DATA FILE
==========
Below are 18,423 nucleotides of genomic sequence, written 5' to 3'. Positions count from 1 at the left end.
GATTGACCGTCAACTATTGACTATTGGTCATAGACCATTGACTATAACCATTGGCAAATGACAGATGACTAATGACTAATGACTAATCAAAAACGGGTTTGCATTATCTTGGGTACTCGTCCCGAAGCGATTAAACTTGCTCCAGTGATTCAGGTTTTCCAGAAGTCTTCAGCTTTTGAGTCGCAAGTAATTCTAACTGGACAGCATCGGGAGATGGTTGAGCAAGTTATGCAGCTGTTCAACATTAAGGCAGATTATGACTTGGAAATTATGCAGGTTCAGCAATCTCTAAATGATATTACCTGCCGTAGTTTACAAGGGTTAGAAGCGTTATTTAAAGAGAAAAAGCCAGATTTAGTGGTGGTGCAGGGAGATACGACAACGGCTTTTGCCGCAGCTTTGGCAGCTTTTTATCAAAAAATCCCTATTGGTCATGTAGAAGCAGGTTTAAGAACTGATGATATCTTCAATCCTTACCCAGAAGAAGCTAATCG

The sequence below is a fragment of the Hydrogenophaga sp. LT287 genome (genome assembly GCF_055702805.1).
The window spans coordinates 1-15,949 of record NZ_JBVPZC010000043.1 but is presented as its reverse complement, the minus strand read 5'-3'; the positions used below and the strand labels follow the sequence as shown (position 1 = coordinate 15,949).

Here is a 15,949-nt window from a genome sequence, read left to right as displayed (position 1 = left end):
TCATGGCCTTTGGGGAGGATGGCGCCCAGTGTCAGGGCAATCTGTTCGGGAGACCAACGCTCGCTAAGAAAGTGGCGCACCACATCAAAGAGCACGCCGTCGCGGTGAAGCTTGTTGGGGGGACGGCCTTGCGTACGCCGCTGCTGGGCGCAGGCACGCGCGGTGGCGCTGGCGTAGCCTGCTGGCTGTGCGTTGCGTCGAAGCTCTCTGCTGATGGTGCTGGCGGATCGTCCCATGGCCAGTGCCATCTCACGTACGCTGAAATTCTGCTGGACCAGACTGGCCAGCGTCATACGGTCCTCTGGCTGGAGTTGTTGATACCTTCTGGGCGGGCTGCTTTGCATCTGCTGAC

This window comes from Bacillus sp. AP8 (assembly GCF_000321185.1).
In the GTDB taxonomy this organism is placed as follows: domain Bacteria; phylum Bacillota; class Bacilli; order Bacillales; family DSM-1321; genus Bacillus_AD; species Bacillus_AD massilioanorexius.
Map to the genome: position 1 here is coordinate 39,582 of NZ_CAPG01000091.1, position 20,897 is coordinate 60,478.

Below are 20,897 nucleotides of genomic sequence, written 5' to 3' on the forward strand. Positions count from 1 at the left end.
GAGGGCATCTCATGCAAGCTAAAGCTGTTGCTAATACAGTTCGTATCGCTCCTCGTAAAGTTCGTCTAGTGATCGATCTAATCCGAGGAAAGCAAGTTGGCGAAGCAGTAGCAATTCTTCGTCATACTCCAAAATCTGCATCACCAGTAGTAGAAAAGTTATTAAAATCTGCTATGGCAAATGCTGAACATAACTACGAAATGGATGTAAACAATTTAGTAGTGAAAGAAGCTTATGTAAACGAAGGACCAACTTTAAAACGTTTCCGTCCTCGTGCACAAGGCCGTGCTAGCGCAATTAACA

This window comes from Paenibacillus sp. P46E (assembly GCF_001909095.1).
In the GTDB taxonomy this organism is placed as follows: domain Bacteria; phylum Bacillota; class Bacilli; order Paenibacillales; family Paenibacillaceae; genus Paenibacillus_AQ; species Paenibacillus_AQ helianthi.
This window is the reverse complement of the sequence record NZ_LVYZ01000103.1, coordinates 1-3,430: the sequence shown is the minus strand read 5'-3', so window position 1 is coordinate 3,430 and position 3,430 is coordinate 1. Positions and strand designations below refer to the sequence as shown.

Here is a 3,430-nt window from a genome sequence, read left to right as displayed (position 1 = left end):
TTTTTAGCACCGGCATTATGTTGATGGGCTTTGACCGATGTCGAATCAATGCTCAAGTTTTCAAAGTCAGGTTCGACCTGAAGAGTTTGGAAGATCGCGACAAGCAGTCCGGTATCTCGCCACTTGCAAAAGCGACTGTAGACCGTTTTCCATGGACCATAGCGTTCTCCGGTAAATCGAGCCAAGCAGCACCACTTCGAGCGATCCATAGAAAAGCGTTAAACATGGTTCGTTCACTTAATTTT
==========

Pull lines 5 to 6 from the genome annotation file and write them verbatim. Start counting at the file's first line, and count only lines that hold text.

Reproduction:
Here is a 15,949-nt window from a genome sequence, read left to right as displayed (position 1 = left end):
TCATGGCCTTTGGGGAGGATGGCGCCCAGTGTCAGGGCAATCTGTTCGGGAGACCAACGCTCGCTAAGAAAGTGGCGCACCACATCAAAGAGCACGCCGTCGCGGTGAAGCTTGTTGGGGGGACGGCCTTGCGTACGCCGCTGCTGGGCGCAGGCACGCGCGGTGGCGCTGGCGTAGCCTGCTGGCTGTGCGTTGCGTCGAAGCTCTCTGCTGATGGTGCTGGCGGATCGTCCCATGGCCAGTGCCATCTCACGTACGCTGAAATTCTGCTGGACCAGACTGGCCAGCGTCATACGGTCCTCTGGCTGGAGTTGTTGATACCTTCTGGGCGGGCTGCTTTGCATCTGCTGAC